[Event "New York/Los Angeles m"] [Site "Los Angeles"] [Date "1961.07.18"] [Round "2"] [White "Fischer, Robert James"] [Black "Reshevsky, Samuel Herman"] [Result "1-0"] [ECO "B72"] [PlyCount "75"] 1. e4 c5 2. Nf3 Nc6 3. d4 cxd4 4. Nxd4 g6 5. Nc3 Bg7 6. Be3 Nf6 7. Be2 O-O 8. f4 d6 9. Nb3 Be6 10. g4 {(0-0 would transpose to my game against Marcel Van Herck. Fischer however evaluates blacks last move as an inaccuracy and believes white has some chances to find an advantage with g4.)} d5 { (My engines recommend Rc8 and white has troubles to keep the balance. This is also confirmed by my online openingbook.)} (10... Rc8 11. O-O (11. g5 Nd7 12. h4 (12. Qd2 Nc5 13. Nxc5 dxc5 14. Qxd8 Rfxd8 15. Kf2 Nb4 16. Rhc1 Bxc3 17. bxc3 Nxa2 $15 {[%eval -47,31] }) 12... Nc5 13. Nxc5 dxc5 14. Qxd8 Rfxd8 15. Kf2 Nd4 16. Rad1 Kf8 $11 {[%eval -18,26]}) (11. f5 Bd7 12. fxg6 (12. g5 Nxe4 13. Nxe4 Bxf5 14. Bd3 Bxb2 15. Rb1 Bg7 16. O-O b6 17. Qe2 Qd7 $11 {[%eval -28,27]}) 12... fxg6 13. g5 Nh5 14. Qd5 Kh8 15. Qd2 Bxc3 16. bxc3 Ne5 $15 {[%eval -60,27]}) (11. h4 Nb4 12. O-O Bxg4 13. Bxg4 Nxg4 14. Qxg4 Nxc2 15. Rae1 Nxe1 16. Rxe1 Rc4 $17 {[%eval -82,27]}) 11... Na5 12. f5 (12. e5 Ne8 13. Bxa7 Nc4 14. Qd4 Qc7 15. f5 Bxe5 16. Qf2 gxf5 17. gxf5 Bxc3 $15 {[%eval -32,26]}) 12... Bc4 13. Bxa7 (13. Bd3 d5 14. Nxa5 Qxa5 15. e5 d4 16. exf6 Bxf6 17. fxg6 dxe3 18. Qe2 Bxd3 $15 {[%eval -31,27]}) 13... Nd7 14. Kh1 Bxc3 15. bxc3 Bxe2 16. Qxe2 $15 {[%eval -43,28]}) 11. f5 Bc8 12. exd5 Nb4 13. Bf3 gxf5 14. a3 fxg4 15. Bg2 Na6 16. Qd3 e6 17. O-O-O Nxd5 18. h3 g3 19. Rhg1 Qd6 20. Bxd5 exd5 21. Nxd5 Kh8 22. Bf4 Qg6 23. Qd2 Bxh3 24. Rxg3 Bg4 25. Rh1 Rfe8 26. Ne3 Qe4 27. Qh2 Be6 28. Rxg7 Kxg7 29. Qh6 Kg8 30. Rg1 Qg6 31. Rxg6 fxg6 32. Nd4 Rad8 33. Be5 Rd7 34. Nxe6 Rxe6 35. Ng4 Rf7 36. Qg5 Rf1 37. Kd2 h5 38. Qd8 1-0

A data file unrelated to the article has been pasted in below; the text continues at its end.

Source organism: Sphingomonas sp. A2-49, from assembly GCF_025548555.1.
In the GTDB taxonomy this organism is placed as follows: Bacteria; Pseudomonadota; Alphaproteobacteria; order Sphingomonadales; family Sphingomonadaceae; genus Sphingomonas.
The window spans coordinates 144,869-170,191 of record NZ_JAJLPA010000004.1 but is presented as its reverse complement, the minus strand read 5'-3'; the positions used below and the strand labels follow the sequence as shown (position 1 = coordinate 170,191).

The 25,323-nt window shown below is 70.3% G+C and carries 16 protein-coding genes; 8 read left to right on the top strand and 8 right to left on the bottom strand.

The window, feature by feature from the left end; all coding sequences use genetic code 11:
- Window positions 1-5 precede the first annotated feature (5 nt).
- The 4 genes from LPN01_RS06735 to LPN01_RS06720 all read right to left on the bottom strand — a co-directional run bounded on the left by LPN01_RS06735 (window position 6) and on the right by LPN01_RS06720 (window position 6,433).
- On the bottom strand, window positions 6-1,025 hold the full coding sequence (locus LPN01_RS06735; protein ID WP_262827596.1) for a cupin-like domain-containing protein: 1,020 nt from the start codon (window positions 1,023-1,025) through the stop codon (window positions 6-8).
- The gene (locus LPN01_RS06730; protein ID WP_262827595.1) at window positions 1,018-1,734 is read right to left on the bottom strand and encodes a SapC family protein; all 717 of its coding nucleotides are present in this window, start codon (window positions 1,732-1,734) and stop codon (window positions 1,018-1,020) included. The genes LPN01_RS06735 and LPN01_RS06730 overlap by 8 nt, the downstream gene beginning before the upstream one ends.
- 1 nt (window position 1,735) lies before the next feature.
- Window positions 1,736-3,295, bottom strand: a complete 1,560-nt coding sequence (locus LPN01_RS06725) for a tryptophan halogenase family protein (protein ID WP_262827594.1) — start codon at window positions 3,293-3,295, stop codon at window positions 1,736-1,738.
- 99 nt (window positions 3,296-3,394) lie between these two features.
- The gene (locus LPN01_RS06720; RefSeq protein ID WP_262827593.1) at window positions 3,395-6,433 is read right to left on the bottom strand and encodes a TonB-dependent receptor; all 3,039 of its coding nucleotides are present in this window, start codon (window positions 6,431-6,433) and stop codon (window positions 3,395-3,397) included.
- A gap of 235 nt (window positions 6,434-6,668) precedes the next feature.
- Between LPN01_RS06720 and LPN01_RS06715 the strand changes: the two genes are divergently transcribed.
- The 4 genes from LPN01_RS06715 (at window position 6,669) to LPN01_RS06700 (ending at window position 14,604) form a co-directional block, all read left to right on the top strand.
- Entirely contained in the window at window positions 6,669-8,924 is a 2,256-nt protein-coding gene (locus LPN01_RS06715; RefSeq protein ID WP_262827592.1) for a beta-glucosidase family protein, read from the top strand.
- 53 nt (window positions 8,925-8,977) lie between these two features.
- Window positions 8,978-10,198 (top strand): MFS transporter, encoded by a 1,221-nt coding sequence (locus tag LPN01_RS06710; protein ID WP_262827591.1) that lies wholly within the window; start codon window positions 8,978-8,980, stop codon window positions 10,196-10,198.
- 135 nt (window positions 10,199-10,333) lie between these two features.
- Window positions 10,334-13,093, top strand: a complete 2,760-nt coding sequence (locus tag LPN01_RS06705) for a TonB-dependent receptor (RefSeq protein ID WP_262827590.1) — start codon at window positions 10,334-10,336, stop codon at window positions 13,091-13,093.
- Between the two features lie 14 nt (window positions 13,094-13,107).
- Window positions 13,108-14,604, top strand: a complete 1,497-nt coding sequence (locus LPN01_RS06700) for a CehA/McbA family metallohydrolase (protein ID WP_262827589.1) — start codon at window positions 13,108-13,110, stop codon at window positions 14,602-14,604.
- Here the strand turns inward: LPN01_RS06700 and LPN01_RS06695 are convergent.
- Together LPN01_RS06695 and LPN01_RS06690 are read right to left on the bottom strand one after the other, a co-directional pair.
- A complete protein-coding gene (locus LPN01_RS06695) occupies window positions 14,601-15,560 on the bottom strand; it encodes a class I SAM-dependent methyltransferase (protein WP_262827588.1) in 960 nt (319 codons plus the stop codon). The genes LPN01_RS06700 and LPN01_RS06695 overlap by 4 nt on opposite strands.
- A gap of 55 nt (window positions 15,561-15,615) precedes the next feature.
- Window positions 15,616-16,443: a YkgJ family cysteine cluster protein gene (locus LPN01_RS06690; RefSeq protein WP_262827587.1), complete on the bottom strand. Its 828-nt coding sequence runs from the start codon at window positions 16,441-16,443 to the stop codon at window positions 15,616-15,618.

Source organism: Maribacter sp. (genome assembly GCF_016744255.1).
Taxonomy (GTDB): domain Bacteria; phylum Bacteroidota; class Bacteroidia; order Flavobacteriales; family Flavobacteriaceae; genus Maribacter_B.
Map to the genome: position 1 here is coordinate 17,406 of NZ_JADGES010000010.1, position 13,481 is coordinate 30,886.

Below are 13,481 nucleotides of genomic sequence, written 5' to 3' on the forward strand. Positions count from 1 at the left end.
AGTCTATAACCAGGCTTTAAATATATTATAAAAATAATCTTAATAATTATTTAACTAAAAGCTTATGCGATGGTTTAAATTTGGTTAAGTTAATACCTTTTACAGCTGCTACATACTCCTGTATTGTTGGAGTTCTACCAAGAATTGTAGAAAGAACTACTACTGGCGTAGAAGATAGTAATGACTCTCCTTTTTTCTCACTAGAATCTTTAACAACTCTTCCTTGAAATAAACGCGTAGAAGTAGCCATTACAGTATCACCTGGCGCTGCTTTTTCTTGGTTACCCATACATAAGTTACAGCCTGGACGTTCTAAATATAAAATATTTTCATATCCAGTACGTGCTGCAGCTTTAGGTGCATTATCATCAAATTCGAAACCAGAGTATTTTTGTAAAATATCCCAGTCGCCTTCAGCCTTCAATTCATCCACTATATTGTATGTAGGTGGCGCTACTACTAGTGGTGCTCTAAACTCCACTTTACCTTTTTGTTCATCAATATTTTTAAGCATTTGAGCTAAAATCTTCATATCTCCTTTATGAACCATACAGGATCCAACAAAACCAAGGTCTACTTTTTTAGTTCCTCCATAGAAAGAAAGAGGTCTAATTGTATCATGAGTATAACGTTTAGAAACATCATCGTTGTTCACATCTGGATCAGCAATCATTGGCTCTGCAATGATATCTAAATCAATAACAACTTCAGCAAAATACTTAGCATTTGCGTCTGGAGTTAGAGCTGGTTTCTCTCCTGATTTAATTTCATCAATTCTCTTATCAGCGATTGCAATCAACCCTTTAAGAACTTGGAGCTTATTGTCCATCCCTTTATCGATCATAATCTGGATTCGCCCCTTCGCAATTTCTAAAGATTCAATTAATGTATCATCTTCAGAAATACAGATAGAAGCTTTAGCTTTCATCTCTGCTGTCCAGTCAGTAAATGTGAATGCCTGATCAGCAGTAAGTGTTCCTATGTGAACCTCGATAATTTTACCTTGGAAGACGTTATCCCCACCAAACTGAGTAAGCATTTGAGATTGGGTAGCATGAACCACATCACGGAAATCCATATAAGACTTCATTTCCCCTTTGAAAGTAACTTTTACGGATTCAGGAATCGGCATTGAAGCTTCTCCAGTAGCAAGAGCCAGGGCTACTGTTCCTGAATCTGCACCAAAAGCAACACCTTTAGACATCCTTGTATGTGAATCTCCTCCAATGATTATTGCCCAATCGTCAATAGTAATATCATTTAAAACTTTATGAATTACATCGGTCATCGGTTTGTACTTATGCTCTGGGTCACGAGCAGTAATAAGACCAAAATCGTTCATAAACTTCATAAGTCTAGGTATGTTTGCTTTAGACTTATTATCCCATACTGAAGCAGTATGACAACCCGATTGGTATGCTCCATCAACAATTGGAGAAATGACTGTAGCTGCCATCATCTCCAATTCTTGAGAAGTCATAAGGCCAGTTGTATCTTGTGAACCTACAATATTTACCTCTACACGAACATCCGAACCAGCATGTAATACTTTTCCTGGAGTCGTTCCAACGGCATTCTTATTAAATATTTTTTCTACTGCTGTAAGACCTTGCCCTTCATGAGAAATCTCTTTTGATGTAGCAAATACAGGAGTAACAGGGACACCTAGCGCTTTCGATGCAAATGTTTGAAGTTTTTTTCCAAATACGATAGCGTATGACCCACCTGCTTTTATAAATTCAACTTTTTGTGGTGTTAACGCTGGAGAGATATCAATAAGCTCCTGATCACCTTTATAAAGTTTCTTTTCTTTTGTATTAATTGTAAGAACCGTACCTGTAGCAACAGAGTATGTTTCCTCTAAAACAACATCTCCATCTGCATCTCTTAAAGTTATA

It was no big surprise to discover the engines didn't approve Fischers idea. The score of white in the online openingbook already hinted this. Fischer neither repeated the idea.

Such excursions once again confirm the gigantic gap in openings between the past and modern chess of today. The large part of the openings which were popular decades ago, have been reduced to footnotes in the theory which can only be used as a surprise on masterlevel. So from pure theoretical perspective you better read new books. Anyway these books I read primarily for the historical aspect.

Till today Fischer is a recurring topic in debates. An ultimate collection of his best games well analyzed and bundled in a new book doesn't sound to me useless. For sure we need to start with the 60 memorable games which Fischer chose. Fischer died in 2008 in Reykjavik so likely it is today easier juridical to reuse his work as base. Who (preferable a very strong player) dares as this will be a very big job while there is no guarantee about the return? No Kasparov already had his chance.